Friday, February 16, 2018 at 4:00pm to 5:00pm
A. Paul Schaap Science Center, Auditorium 1000
35 East 12th Street, Holland, MI 49423-3605
Nature long ago solved problems plaguing contemporary chemists with polydispersity and controlled synthesis at the nanoscale. The blueprint of life, DNAs, are synthesized with high precision with the aid of multiple hydrogen bonding interactions. Our research program aims to develop smart organic and polymeric materials with multivalent hydrogen bonding interactions with functions that are currently beyond our grasp. In this talk, I will be presenting two major projects in our group: (1) developing smart 3D printing materials that change their shapes upon external stimuli; and (2) designing elastic crystalline porous organic frameworks for radioactive iodine removal. I will share my experience of designing smart materials from an organic/materials chemist’s perspective and using 3D printers for education and outreach activities..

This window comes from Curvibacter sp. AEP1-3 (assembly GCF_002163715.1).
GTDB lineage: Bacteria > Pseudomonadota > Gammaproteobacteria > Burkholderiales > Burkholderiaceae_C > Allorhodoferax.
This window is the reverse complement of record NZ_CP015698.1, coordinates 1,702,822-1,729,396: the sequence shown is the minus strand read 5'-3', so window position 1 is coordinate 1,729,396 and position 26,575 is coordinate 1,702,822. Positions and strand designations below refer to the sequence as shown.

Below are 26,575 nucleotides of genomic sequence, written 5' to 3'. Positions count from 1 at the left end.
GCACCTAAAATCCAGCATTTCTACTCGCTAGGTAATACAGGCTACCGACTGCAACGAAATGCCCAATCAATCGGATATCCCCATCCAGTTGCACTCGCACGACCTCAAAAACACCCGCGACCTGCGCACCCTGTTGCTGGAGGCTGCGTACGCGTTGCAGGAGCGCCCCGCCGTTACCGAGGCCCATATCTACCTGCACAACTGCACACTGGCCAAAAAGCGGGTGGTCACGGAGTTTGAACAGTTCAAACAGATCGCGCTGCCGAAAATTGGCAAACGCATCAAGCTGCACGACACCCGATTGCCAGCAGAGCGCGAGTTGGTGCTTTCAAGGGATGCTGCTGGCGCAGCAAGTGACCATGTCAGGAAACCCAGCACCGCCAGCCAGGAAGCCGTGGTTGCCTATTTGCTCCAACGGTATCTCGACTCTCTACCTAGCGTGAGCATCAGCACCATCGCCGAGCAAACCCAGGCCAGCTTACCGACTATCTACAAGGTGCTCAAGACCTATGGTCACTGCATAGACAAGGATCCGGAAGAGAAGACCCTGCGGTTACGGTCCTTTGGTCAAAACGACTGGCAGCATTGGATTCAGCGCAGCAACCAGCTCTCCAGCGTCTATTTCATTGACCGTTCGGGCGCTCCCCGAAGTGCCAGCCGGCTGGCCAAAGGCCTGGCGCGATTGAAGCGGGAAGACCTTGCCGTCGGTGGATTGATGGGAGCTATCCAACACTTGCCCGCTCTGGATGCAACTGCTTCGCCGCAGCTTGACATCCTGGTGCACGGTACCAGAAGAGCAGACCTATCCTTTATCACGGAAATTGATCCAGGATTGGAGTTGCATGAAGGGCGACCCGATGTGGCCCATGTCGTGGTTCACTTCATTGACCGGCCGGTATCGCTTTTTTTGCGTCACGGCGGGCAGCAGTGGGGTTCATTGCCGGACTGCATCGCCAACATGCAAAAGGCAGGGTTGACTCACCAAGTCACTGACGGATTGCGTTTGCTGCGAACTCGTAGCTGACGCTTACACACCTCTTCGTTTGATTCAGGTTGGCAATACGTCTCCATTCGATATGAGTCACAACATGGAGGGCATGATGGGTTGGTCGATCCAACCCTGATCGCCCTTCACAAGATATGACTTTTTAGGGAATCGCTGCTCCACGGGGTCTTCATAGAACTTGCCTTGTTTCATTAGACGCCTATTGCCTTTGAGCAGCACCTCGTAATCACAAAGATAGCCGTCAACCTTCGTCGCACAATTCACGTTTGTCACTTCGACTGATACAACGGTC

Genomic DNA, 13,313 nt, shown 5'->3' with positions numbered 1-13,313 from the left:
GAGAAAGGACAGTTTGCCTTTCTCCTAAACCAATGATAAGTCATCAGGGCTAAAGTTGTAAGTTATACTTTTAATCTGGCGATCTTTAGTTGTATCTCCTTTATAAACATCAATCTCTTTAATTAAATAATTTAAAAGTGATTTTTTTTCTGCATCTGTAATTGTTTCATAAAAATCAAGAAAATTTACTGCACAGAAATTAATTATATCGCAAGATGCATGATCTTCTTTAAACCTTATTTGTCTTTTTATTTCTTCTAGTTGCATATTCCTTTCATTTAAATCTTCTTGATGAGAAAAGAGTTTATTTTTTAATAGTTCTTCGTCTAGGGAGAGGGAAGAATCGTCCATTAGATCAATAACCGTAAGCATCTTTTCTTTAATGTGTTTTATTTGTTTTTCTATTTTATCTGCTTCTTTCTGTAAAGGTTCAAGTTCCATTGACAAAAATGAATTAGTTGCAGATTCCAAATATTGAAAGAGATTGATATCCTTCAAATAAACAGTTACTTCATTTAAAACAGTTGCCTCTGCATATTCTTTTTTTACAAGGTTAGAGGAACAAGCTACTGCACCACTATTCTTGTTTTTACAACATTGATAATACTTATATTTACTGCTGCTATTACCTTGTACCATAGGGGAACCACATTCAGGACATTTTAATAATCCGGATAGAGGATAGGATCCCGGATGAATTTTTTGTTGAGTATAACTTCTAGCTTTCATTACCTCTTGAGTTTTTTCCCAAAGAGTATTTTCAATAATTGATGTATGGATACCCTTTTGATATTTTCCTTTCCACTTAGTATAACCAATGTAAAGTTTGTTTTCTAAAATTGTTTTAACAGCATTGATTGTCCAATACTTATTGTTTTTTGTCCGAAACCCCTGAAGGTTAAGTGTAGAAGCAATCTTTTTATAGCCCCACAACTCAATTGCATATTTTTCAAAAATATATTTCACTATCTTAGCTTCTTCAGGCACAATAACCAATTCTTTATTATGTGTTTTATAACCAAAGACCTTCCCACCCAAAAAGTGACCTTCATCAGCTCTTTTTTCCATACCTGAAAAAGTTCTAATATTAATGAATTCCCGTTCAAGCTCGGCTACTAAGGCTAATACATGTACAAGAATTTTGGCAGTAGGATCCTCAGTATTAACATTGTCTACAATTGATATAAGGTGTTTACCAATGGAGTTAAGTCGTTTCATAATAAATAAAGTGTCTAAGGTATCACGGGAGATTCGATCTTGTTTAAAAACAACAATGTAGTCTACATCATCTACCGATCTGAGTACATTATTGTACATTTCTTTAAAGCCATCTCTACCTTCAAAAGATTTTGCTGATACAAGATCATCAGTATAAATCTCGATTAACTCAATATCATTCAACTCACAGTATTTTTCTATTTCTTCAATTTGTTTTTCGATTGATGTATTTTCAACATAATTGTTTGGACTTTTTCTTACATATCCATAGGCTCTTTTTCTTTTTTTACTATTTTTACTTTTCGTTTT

Biography: Dr. Chenfeng Ke earned his B. Sc. (2004) and Ph. D (2009) under the supervision of Prof. Yu Liu at Nankai University in China, where he studied the molecular recognition and assembly behaviors
of macrocyclic molecules. In 2007, he was a visiting Ph. D student at Osaka University in Japan. After the completion of his Ph. D, he was awarded a Newton International Fellowship in by the Royal Society (UK) to pursue research with Professor Anthony Davis between 2009 and 2011 at the University of Bristol. He subsequently joined Professor Sir Fraser Stoddart's (2016 Nobel Prize in Chemistry) research group at Northwestern University as a postdoctoral research fellow (2011–2015) before taking up his assistant professorship at Dartmouth College. His current research interests are developing polymeric materials for 3D printing applications and designing porous organic crystals for energy-related applications.